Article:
As the U.S. Supreme Court noted in Tinker v. Des Moines Independent Community School District, Students do not shed their First Amendment rights at the schoolhouse gate. In order for speech to be subject to discipline at school, it must materially and substantially disrupt the school day. While the school can categorically prohibit lewd, vulgar, or profane speech at school (Bethel School District v. Fraser), such extension does not continue beyond the school day. The school district is unable to reach into the community to discipline students for behavior unrelated to school which causes no or insufficient material and substantial disruption at school. Even speech which is objectionable, racist, and hate-filled is not subject to discipline by the school if not associated with or created at school.
Schools commonly become the central place for community concerns. However, our ability to apply controls are often only legally available if we can directly relate the action with the school. This is the law.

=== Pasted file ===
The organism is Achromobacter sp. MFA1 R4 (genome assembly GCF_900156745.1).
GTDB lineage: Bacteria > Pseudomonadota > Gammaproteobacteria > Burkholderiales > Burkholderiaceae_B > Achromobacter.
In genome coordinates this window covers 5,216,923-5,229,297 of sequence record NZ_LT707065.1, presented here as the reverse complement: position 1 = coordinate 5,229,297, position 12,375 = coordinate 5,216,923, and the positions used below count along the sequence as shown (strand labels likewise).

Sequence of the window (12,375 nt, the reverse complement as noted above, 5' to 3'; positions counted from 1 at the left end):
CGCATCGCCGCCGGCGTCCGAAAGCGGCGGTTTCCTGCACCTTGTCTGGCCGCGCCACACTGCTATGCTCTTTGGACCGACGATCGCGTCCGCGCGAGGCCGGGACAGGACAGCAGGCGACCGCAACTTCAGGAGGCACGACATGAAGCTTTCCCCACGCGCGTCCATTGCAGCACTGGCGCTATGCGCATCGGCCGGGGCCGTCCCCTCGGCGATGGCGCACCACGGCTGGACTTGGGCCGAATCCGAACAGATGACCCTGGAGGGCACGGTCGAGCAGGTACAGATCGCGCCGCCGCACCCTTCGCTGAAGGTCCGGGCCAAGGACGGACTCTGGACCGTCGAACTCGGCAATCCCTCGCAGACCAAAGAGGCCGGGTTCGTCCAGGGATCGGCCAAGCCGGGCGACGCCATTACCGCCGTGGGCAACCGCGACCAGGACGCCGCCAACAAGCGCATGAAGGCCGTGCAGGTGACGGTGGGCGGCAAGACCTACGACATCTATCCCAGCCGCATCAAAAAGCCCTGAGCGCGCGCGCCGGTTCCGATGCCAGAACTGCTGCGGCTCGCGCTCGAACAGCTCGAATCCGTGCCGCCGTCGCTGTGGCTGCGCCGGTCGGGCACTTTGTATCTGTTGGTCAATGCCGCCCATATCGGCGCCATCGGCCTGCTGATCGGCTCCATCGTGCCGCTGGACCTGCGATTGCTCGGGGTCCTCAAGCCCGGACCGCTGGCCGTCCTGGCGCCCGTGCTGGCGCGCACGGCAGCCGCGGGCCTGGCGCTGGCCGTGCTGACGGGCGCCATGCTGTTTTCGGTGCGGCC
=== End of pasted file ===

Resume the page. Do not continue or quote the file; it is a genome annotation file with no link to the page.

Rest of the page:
I will note that extra-curricular activities have usually been viewed differently since they are not a mandatory function of the school day, and those that participate consent to a code of conduct. But in some recent cases, this difference has been challenged.
We, school districts, get frustrated that so often people look to us and ask, “What are we going to do?” when we don’t have any actual authority. We get frustrated when our government passes legislation increasing our responsibility to, basically, “parent” students, and then the courts tell us we can’t.
I do know what we can do. We can make sure we work with students that need help each day we have them. We can take events like these and use them as instructional moments with all of our students.
In summary, we are taking this seriously. We will use this to improve.
If you have any thoughts, please contact me. I do ask that you email me directly or use Facebook messenger. Social media is the root of this problem, so please don’t use it to create further distress in the community.